The principles of play
Posted by Dean Holden at June 3rd, 2013
by Ron Smith, 21 May 2013
There are four principles of attack and defence and they oppose each other.
The diagram below shows each principle.
Penetration in attack refers to getting past the opposing defence and ultimately into a position where a goal can be scored. It is done by passing, dribbling, running with the ball and shooting or heading the ball into the goal.
Delay in defence is the opposing principle and the objective is to prevent a strike at goal forever. Once a player is within shooting range it is achieved by a player getting between the ball and the goal no matter where the ball is on the field. This is often referred to as 1st defender work, opposing the 1st attacker, i.e. the player in possession of the ball.
Support in attack is provided to help the player in possession. Support is provided in front of the ball, so it can be passed forwards and from behind the ball when forward progress cannot be achieved, (when a player has his back to play or maybe under pressure from an opponent) from a position where the ball can be played or taken forward by the player in possession. The support players near the ball are referred to as 2nd attackers.
The opposing principle is Depth or Cover in Defence, which is the next line of defence near the ball. If the 1st defender is beaten with a dribble the covering defender, the 2nd defender, tries to prevent forward progress of the ball or a shot at goal by becoming the new 1st defender. Every time the ball is passed from one player to another the role of 1st attacker and 1st defender changes.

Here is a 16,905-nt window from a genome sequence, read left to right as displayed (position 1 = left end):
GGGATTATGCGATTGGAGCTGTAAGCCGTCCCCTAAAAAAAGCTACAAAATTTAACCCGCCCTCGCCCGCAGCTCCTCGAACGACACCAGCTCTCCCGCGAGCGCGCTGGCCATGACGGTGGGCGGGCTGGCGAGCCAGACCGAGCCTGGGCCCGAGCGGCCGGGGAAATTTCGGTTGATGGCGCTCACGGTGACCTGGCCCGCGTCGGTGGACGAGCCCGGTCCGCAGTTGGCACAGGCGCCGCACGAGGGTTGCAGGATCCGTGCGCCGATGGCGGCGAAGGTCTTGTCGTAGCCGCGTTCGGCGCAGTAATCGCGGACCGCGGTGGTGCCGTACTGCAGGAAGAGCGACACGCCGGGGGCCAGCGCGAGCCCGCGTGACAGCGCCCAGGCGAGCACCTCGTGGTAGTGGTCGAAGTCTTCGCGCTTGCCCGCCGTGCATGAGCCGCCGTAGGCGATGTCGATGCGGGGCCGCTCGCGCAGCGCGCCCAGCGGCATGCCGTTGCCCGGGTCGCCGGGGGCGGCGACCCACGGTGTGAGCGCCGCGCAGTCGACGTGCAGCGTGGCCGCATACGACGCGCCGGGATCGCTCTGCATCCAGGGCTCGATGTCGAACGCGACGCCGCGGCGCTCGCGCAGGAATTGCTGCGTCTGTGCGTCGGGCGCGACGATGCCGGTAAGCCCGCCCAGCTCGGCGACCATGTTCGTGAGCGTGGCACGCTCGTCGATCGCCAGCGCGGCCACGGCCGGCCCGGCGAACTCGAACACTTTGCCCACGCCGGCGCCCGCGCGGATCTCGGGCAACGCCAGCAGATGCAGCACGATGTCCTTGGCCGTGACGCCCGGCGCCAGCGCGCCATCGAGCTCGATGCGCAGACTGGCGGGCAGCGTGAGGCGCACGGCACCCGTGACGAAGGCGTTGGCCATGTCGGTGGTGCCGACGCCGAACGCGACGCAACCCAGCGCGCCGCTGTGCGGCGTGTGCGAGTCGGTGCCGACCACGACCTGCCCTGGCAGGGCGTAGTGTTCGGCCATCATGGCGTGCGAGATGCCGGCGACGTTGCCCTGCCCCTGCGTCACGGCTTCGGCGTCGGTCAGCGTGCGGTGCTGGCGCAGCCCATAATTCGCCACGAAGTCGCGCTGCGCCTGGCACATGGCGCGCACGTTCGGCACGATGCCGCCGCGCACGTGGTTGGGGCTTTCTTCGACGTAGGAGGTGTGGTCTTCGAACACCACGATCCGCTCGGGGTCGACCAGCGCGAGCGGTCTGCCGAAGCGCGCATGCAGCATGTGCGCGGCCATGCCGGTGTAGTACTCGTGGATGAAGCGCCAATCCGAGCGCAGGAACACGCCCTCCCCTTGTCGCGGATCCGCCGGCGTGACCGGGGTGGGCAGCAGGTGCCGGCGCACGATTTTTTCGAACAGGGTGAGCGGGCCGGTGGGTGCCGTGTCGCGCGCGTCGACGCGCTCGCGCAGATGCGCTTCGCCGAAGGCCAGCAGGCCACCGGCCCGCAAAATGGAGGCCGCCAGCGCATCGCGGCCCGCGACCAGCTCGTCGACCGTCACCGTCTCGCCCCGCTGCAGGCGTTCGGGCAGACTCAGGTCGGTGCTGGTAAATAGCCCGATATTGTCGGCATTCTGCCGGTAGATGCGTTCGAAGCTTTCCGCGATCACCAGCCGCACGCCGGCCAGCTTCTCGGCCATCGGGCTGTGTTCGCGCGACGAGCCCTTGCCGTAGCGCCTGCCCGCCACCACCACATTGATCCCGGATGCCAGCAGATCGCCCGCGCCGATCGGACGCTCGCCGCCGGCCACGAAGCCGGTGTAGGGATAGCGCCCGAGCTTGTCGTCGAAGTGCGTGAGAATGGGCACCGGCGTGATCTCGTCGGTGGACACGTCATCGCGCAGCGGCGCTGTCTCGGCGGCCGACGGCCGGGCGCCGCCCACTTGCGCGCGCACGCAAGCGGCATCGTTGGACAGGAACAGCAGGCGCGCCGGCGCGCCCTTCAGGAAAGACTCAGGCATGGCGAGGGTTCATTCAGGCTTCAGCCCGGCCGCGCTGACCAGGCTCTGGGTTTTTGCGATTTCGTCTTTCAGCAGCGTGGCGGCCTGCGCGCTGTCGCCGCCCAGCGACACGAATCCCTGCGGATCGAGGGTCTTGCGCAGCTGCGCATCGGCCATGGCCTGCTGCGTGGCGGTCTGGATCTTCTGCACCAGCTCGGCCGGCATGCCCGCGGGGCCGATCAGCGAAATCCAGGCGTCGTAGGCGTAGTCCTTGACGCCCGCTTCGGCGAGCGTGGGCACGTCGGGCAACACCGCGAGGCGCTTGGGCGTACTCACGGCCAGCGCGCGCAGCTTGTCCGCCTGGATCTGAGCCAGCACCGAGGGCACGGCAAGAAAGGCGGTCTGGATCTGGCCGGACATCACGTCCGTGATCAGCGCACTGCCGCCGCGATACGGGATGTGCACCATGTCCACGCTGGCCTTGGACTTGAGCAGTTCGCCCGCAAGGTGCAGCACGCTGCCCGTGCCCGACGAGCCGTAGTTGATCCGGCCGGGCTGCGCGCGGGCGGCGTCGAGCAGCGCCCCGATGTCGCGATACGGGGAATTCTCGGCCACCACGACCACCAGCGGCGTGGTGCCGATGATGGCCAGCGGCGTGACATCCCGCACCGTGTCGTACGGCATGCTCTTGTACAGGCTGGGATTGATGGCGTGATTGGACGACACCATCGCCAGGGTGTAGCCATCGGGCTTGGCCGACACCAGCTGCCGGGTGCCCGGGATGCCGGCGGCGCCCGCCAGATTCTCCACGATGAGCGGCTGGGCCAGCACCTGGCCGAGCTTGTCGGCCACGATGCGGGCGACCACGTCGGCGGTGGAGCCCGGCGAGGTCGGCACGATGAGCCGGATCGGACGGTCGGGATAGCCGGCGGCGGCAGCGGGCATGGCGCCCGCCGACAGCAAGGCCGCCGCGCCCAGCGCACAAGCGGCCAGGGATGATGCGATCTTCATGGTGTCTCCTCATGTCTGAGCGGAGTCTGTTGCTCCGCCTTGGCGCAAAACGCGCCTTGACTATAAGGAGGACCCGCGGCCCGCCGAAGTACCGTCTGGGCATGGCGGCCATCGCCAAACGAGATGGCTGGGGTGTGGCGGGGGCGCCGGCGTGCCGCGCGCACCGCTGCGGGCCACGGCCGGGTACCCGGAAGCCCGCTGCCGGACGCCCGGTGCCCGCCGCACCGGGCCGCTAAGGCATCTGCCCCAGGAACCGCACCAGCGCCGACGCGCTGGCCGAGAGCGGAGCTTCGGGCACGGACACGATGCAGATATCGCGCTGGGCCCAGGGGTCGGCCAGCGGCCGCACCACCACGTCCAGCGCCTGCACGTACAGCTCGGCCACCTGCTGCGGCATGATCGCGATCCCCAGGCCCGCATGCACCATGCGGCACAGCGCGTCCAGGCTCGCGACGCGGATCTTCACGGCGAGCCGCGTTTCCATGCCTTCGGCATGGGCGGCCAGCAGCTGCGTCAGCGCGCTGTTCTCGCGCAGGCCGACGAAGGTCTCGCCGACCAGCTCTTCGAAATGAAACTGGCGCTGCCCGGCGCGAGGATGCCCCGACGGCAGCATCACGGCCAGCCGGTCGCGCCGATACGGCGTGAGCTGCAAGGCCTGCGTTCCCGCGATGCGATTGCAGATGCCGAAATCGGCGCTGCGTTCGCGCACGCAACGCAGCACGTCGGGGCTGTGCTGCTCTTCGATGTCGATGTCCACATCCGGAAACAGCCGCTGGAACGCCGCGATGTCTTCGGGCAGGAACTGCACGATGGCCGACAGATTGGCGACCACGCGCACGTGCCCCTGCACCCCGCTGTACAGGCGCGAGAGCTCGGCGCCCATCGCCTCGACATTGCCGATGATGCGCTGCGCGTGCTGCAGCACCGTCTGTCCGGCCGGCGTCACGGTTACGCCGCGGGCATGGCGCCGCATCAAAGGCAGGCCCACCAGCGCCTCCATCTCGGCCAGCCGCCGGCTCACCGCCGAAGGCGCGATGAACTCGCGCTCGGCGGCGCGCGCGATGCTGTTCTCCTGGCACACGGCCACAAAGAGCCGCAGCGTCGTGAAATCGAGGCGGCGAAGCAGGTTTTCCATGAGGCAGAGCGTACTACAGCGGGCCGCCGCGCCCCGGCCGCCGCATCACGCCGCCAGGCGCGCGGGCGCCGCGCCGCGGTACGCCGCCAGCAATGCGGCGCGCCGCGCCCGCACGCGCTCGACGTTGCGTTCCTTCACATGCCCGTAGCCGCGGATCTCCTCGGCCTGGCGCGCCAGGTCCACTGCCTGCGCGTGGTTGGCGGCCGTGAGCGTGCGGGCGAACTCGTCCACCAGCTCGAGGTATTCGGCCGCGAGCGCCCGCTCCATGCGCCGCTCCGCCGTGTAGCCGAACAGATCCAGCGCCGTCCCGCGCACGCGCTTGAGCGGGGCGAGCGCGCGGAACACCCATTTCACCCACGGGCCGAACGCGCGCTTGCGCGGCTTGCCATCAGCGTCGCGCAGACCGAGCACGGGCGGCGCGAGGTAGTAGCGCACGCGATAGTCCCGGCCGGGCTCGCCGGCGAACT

Mobility refers to the opportunity or ability to change the point of attack. Players who are some distance from the ball are referred to as 3rd attackers and not surprisingly the opponents responsible for being able to defend against these players, if the point of attack is switched, are referred to as 3rd defenders. The opposite principle of defence is Balance. Teams often look to change the point of attack to test the Balance of the opposing team and many try to switch the play quickly to get a 2v1 situation on the other side of the field.
Width is the fourth attacking principle and refers to the spread of the attacking players across the field. Width in attack allows for the point of attack to be switched and may create more space between defenders across the field so forward passes can be made. Width in attack also tempts defenders to spread out more than they might like to making it harder to cover each other.
The opposing principle of defence is Concentration. This refers to how close players are together going across the field and from end to end. When teams defend near their goal in number it’s common to see the back four within the width of the penalty area and four midfield players to be within ten to fifteen metres in front of them, i.e. two banks of four. This defending shape makes it difficult for opponents to penetrate because there isn’t much space between opponents in any direction and defenders are able to cover and help each other because they are closer together.
As a coach, whenever you find yourself unsure about what a player should do in any situation it is a god idea to think about what the player or players should do to apply one of the principles of play, depending whether the team is attacking or defending at the time.
The principles of play provide you with a reference point for eveything that happens in the game, which is why it is important to understand each one and how they combine.